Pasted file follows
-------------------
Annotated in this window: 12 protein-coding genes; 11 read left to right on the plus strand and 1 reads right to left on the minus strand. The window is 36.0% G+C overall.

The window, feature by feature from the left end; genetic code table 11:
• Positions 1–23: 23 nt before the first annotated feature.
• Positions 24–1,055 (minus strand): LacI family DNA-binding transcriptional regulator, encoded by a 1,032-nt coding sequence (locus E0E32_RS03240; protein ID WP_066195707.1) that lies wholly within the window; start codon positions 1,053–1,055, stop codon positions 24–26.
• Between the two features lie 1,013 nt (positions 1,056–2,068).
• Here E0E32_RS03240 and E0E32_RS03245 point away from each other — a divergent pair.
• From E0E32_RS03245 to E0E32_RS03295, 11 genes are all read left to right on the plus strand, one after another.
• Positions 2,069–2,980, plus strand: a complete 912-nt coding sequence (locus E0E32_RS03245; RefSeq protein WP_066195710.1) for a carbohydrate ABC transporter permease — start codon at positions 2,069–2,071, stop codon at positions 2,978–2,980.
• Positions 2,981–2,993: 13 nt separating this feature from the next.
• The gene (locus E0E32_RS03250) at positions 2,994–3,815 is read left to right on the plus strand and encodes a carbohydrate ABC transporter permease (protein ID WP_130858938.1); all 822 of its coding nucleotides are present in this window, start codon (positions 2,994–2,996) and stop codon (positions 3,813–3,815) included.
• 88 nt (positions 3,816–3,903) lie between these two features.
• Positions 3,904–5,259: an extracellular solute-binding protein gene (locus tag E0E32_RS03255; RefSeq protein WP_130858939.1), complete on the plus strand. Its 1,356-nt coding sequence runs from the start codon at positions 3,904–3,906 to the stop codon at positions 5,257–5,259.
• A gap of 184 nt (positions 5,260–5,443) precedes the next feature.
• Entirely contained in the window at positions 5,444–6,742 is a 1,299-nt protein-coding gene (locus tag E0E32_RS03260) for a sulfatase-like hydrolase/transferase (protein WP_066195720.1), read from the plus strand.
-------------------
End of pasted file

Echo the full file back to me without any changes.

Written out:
Annotated in this window: 12 protein-coding genes; 11 read left to right on the plus strand and 1 reads right to left on the minus strand. The window is 36.0% G+C overall.

The window, feature by feature from the left end; genetic code table 11:
• Positions 1–23: 23 nt before the first annotated feature.
• Positions 24–1,055 (minus strand): LacI family DNA-binding transcriptional regulator, encoded by a 1,032-nt coding sequence (locus E0E32_RS03240; protein ID WP_066195707.1) that lies wholly within the window; start codon positions 1,053–1,055, stop codon positions 24–26.
• Between the two features lie 1,013 nt (positions 1,056–2,068).
• Here E0E32_RS03240 and E0E32_RS03245 point away from each other — a divergent pair.
• From E0E32_RS03245 to E0E32_RS03295, 11 genes are all read left to right on the plus strand, one after another.
• Positions 2,069–2,980, plus strand: a complete 912-nt coding sequence (locus E0E32_RS03245; RefSeq protein WP_066195710.1) for a carbohydrate ABC transporter permease — start codon at positions 2,069–2,071, stop codon at positions 2,978–2,980.
• Positions 2,981–2,993: 13 nt separating this feature from the next.
• The gene (locus E0E32_RS03250) at positions 2,994–3,815 is read left to right on the plus strand and encodes a carbohydrate ABC transporter permease (protein ID WP_130858938.1); all 822 of its coding nucleotides are present in this window, start codon (positions 2,994–2,996) and stop codon (positions 3,813–3,815) included.
• 88 nt (positions 3,816–3,903) lie between these two features.
• Positions 3,904–5,259: an extracellular solute-binding protein gene (locus tag E0E32_RS03255; RefSeq protein WP_130858939.1), complete on the plus strand. Its 1,356-nt coding sequence runs from the start codon at positions 3,904–3,906 to the stop codon at positions 5,257–5,259.
• A gap of 184 nt (positions 5,260–5,443) precedes the next feature.
• Entirely contained in the window at positions 5,444–6,742 is a 1,299-nt protein-coding gene (locus tag E0E32_RS03260) for a sulfatase-like hydrolase/transferase (protein WP_066195720.1), read from the plus strand.